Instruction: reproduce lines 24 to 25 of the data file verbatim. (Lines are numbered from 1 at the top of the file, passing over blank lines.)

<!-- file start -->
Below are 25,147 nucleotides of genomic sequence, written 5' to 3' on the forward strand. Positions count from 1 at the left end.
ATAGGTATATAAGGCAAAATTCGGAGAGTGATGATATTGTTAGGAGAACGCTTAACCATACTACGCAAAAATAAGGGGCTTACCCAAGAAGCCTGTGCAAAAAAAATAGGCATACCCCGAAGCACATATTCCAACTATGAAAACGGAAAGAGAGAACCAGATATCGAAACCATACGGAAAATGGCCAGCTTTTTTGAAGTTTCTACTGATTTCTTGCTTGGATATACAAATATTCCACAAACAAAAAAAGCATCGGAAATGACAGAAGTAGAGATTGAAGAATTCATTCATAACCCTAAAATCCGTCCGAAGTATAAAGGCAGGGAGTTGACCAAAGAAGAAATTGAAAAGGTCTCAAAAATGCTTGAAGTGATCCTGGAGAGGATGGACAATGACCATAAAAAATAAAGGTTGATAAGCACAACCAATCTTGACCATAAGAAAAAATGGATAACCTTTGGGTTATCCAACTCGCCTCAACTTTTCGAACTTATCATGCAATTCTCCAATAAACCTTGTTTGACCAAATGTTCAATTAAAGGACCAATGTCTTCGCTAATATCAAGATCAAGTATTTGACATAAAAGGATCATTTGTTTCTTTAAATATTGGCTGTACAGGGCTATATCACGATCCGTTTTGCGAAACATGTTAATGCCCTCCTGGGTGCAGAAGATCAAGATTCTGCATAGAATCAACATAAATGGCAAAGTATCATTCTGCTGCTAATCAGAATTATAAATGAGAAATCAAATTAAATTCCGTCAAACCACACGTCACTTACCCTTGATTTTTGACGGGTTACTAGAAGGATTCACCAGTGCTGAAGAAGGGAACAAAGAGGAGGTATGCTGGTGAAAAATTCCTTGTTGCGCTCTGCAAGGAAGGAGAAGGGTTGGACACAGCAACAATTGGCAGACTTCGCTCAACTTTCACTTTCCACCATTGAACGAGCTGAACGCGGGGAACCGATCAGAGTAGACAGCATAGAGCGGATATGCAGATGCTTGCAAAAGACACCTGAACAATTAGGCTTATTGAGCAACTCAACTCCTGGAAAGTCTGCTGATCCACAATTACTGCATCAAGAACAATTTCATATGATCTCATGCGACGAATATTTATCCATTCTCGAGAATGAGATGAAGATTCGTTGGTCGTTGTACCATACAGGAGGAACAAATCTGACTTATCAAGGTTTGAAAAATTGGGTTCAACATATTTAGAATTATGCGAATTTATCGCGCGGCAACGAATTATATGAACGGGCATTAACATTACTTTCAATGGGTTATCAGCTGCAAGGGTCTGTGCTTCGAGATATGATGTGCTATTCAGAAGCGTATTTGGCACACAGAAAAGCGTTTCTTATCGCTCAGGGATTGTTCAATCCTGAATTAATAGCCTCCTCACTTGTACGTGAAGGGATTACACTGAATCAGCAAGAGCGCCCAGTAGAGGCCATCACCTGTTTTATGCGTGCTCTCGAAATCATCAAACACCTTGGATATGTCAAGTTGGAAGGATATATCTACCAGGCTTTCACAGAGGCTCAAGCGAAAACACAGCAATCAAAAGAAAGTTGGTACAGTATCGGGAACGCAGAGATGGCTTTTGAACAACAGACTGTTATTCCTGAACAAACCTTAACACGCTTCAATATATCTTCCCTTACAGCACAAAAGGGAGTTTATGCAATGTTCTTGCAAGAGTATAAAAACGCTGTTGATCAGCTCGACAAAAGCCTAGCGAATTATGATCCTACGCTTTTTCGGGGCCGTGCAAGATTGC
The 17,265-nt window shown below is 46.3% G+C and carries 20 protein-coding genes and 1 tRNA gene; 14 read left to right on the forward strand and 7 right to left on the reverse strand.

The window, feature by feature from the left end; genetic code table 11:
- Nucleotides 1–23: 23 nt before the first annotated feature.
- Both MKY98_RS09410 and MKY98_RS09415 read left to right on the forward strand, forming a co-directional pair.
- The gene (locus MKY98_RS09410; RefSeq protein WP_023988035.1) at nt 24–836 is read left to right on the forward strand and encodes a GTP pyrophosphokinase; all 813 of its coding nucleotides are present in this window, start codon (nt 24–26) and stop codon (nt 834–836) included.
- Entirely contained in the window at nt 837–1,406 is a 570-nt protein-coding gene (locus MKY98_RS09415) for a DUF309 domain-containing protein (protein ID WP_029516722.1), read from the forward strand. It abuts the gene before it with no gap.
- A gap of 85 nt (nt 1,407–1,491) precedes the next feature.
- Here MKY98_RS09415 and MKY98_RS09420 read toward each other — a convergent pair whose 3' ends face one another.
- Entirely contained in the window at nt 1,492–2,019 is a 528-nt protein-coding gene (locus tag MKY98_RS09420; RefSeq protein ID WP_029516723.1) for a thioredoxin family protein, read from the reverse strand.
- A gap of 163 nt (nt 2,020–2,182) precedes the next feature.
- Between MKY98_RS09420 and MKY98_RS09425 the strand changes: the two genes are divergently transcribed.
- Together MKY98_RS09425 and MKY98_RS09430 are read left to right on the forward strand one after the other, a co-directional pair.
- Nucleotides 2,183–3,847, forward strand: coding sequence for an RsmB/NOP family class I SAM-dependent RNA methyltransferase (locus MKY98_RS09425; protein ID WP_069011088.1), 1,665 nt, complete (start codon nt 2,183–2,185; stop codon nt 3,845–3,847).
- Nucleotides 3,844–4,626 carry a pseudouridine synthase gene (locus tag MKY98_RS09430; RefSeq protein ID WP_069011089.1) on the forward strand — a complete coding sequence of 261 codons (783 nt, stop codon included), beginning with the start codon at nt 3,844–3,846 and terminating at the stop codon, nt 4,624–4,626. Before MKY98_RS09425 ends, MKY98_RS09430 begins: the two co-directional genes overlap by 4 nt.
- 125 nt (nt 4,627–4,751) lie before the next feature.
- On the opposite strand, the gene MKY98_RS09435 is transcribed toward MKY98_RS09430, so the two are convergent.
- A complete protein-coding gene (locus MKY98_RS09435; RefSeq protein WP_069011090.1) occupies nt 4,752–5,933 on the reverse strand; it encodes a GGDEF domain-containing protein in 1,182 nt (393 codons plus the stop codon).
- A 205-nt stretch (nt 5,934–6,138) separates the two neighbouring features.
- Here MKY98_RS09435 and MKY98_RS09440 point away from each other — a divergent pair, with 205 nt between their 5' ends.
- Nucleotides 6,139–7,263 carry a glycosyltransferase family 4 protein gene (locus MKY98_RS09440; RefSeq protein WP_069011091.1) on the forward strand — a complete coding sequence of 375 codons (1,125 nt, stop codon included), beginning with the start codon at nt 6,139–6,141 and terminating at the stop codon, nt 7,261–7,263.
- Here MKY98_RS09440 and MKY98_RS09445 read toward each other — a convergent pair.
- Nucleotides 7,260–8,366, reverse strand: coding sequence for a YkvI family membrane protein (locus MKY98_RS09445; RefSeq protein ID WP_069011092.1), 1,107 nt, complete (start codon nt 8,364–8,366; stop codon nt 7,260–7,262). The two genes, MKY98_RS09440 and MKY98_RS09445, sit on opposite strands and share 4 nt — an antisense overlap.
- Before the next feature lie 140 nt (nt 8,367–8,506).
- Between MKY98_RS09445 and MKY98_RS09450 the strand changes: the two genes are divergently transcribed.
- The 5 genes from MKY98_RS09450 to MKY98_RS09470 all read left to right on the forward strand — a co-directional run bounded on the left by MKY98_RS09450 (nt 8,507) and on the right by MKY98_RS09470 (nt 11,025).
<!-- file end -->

- Nucleotides 7,260–8,366, reverse strand: coding sequence for a YkvI family membrane protein (locus MKY98_RS09445; RefSeq protein ID WP_069011092.1), 1,107 nt, complete (start codon nt 8,364–8,366; stop codon nt 7,260–7,262). The two genes, MKY98_RS09440 and MKY98_RS09445, sit on opposite strands and share 4 nt — an antisense overlap.
- Before the next feature lie 140 nt (nt 8,367–8,506).